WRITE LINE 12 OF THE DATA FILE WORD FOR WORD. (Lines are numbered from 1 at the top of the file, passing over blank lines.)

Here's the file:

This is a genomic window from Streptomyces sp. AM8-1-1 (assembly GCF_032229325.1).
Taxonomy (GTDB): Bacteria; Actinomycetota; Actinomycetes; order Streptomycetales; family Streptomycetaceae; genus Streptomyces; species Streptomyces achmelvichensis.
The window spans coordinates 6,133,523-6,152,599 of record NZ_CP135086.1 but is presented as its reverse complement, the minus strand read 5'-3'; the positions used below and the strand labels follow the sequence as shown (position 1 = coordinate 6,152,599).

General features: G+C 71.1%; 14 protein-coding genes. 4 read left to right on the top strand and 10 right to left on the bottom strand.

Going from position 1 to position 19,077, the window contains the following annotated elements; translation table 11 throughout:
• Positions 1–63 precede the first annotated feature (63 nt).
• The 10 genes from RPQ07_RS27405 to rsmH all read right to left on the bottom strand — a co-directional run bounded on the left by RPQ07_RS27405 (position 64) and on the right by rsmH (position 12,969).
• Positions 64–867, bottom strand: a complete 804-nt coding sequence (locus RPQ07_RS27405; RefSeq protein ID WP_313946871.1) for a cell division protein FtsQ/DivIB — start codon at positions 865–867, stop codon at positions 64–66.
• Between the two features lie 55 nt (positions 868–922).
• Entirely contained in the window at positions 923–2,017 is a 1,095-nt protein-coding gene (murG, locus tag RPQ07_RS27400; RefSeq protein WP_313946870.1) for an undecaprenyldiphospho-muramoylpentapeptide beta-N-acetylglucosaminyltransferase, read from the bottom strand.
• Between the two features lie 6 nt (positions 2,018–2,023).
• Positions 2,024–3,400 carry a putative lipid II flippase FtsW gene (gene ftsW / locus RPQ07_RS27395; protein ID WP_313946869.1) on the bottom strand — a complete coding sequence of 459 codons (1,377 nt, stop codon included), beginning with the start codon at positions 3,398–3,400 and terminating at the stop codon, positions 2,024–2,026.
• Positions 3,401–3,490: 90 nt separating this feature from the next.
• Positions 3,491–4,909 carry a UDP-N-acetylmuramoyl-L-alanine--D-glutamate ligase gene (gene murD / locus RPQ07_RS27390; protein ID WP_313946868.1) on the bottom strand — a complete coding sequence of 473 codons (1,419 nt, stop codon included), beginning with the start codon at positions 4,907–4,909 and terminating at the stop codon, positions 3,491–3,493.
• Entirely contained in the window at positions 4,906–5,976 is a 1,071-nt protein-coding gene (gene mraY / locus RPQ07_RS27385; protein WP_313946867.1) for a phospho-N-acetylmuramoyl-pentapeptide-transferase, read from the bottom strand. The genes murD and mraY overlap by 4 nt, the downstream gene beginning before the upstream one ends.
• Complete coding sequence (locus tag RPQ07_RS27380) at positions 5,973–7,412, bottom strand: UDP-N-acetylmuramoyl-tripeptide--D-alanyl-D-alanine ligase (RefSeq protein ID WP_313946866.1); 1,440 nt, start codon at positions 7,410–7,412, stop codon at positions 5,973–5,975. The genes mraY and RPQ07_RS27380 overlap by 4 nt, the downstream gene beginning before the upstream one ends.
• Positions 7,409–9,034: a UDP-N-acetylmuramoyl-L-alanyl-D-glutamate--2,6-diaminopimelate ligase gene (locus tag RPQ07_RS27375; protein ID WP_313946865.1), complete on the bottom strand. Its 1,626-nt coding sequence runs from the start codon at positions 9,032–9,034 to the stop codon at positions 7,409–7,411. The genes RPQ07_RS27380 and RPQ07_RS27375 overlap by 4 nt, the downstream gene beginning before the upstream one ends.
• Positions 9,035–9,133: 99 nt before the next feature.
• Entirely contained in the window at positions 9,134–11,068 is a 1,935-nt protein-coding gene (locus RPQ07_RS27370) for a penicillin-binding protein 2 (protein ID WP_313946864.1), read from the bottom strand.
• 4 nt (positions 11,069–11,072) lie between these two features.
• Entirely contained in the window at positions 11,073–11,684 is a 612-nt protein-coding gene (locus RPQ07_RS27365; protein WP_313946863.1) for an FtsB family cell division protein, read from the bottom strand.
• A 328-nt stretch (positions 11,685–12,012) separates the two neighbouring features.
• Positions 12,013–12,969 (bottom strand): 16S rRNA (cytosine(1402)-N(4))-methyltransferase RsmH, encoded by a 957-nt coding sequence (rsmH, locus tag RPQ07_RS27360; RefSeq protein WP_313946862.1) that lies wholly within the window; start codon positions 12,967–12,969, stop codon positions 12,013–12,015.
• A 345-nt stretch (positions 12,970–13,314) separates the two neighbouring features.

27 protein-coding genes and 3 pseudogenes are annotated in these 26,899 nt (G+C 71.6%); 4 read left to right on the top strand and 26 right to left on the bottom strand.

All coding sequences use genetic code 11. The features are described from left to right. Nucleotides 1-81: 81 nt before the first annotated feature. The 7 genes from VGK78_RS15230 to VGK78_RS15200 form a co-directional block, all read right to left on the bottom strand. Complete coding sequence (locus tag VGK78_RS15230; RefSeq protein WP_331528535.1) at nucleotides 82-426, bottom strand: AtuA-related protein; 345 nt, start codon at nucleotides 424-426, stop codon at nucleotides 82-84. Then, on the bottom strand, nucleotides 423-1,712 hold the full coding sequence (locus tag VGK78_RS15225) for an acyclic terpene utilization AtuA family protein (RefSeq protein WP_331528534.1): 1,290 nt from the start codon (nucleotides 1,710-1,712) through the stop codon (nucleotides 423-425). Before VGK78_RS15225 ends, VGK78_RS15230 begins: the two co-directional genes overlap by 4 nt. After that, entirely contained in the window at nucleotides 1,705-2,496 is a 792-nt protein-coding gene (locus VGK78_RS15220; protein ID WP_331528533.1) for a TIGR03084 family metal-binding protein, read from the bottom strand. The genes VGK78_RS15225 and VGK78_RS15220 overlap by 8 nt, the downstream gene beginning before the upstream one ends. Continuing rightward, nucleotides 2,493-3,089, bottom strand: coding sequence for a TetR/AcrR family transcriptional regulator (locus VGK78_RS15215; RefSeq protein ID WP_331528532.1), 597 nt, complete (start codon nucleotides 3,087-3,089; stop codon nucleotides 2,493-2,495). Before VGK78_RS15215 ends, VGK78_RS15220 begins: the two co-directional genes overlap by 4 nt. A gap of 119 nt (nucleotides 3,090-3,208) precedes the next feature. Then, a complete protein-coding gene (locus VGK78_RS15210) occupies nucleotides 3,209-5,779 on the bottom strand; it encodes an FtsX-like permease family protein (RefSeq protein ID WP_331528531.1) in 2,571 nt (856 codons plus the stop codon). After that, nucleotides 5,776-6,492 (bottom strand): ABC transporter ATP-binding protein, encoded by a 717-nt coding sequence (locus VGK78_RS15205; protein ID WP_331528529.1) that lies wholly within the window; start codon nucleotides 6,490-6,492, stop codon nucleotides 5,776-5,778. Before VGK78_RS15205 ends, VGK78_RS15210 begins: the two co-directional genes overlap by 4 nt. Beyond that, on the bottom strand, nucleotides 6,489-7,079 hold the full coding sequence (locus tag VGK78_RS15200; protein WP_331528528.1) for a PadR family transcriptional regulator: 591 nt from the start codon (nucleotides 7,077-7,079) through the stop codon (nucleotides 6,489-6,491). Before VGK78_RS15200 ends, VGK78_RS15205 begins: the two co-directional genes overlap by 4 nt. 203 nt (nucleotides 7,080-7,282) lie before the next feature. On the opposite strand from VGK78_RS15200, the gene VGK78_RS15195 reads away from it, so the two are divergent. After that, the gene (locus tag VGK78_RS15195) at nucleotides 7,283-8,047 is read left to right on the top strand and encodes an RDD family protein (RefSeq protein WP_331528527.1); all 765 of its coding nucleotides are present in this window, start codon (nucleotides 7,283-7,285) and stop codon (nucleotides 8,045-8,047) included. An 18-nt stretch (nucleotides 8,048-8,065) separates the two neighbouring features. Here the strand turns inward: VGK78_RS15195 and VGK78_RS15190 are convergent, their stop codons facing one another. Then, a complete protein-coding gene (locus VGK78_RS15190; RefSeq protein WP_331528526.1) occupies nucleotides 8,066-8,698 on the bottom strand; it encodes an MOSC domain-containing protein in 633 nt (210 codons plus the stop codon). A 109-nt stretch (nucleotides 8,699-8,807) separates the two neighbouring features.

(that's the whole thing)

• Positions 2,024–3,400 carry a putative lipid II flippase FtsW gene (gene ftsW / locus RPQ07_RS27395; protein ID WP_313946869.1) on the bottom strand — a complete coding sequence of 459 codons (1,377 nt, stop codon included), beginning with the start codon at positions 3,398–3,400 and terminating at the stop codon, positions 2,024–2,026.